Sound legal frameworks should also be flexible enough to avoid cumbersome and repeated approvals for projects. Colombia’s National Infrastructure Agency was able to streamline the complex bidding process and has been successfully awarding concessions for its ambitious $25bn road-modernisation programme. Presenting a holistic infrastructure programme encompassing several projects – with standardised contracts and a unified bidding processes, as Colombia did – is more effective in attracting private sector interest than a project by project approach.

Chile, which has a mature and competitive market, has taken it one step further, with “unsolicited proposals” that originate within the private sector rather than the public sphere. During the process, companies spend their own money to develop and present technical studies and project specifications. It has proven successful and been replicated in Peru, Colombia, Brazil and Mexico to varying degrees.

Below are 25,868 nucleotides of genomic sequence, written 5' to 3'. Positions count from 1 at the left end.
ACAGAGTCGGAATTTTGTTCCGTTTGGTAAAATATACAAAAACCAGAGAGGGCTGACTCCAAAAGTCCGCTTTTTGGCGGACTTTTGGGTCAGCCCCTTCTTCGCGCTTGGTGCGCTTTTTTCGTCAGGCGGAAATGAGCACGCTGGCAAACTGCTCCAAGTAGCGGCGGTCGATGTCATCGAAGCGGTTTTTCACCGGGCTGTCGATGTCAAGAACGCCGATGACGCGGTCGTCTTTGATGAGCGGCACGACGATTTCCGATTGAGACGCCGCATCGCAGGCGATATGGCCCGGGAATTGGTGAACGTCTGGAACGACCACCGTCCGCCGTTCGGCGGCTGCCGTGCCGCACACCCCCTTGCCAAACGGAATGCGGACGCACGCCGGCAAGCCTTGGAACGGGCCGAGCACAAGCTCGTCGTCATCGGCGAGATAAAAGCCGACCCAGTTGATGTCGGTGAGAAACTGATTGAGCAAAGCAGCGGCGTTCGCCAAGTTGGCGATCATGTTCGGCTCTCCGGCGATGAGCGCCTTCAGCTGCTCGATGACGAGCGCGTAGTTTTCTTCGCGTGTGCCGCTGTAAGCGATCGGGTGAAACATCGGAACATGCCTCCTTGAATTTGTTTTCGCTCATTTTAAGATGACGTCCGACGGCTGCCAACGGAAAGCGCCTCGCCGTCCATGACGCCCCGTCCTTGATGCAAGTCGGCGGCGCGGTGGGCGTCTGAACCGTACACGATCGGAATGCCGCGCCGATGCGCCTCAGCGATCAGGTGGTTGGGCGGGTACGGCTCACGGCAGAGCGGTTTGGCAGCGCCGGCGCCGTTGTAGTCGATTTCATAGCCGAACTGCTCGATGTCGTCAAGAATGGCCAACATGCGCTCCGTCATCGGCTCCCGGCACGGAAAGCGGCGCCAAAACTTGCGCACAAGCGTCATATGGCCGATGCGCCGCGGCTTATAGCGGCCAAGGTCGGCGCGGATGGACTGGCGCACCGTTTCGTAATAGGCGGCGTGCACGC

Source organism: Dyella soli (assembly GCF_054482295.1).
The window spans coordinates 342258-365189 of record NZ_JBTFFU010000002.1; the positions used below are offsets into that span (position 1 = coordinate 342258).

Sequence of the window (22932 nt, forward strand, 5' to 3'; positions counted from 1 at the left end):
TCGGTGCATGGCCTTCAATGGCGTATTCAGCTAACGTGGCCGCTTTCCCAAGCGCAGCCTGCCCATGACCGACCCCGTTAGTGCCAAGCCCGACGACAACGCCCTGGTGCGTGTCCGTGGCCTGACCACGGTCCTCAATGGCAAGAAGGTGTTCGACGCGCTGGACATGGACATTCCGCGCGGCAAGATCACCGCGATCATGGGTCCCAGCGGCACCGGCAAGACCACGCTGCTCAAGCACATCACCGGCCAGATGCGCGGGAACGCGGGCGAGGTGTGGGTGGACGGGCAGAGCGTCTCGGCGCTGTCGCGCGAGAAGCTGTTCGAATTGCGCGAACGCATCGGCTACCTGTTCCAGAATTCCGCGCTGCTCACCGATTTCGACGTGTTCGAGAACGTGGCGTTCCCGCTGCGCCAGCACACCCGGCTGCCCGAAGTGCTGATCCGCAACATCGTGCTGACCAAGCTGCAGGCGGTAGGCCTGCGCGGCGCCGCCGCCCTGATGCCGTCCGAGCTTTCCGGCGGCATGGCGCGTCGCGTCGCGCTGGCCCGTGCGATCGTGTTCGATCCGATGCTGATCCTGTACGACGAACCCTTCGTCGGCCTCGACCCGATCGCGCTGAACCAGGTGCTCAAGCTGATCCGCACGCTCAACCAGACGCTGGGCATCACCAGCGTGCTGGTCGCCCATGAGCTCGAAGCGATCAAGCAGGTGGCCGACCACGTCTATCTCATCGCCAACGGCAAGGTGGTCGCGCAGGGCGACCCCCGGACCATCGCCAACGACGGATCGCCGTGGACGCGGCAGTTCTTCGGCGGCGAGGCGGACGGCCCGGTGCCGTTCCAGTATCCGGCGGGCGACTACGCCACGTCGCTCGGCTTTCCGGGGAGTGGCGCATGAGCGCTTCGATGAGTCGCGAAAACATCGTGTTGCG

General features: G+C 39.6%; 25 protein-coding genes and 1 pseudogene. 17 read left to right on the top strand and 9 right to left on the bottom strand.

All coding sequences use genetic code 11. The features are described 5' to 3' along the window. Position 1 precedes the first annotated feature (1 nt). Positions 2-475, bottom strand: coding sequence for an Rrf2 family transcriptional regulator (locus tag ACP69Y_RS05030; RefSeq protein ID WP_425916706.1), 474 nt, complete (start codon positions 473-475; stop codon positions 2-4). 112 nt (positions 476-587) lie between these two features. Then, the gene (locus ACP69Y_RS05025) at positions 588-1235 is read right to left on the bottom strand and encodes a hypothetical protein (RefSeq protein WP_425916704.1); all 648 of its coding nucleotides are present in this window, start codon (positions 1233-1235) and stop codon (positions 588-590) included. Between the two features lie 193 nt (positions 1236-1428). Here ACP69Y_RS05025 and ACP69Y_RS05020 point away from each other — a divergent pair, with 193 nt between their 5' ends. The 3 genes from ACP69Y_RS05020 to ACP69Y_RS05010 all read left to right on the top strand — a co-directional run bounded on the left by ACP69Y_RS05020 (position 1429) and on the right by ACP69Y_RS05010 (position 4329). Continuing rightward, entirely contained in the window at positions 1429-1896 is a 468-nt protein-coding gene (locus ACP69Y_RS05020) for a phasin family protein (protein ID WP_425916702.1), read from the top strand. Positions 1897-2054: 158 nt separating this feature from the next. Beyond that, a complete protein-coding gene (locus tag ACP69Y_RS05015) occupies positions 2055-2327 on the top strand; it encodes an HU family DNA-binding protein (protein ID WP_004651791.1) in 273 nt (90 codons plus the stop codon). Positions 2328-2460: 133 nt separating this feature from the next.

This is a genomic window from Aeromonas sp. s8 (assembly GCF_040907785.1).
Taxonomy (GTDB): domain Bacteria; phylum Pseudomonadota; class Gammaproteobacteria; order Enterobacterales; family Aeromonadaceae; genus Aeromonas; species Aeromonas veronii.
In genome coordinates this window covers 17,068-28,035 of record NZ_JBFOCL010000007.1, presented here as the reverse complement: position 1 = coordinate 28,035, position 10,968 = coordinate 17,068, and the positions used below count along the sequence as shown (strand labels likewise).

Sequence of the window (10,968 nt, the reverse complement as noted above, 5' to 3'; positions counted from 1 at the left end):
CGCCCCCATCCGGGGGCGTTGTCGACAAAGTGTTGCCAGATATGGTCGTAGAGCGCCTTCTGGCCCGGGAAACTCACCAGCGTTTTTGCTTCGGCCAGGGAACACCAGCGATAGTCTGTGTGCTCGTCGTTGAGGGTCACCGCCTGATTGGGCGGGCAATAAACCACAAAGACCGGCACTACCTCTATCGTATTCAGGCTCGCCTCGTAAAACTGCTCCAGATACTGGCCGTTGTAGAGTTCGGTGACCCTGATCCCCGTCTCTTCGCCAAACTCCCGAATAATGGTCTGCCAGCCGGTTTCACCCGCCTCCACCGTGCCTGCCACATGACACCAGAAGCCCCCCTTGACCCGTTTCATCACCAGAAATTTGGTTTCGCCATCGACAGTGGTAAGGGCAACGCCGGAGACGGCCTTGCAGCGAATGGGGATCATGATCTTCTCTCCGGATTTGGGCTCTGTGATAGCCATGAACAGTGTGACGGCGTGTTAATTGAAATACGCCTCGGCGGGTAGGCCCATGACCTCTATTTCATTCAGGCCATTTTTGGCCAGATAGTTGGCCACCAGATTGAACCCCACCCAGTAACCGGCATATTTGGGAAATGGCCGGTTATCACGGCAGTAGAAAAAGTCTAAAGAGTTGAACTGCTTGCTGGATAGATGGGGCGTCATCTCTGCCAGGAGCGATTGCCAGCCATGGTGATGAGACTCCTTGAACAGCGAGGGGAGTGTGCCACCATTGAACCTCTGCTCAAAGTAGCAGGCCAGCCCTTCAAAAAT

Multilateral development banks can help governments think through the trade-offs of these decisions and bring global knowledge to Latin America, particularly in areas that have proven successful in other regions. This includes early-stage risk capital and project development support for companies operating in challenging markets where private investment is constrained.

All too often, infrastructure is seen as an expense. In reality, it is an investment that allows people to get to work quickly, children to study in the evenings with reliable electricity, and families to stay healthy with affordable water and sanitation. In Latin America, the needs are heightened by the fact that it is the most urbanized region in the world (with about 8 out of 10 people living in cities) and its middle class is growing with 50m people lifted out of poverty in the last decade. Let’s tap into the power of the private sector and help Latin America achieve its dream of greater prosperity for all.

Gabriel Goldschmidt is the Head for Infrastructure in Latin America and the Caribbean at the International Finance Corporation (IFC).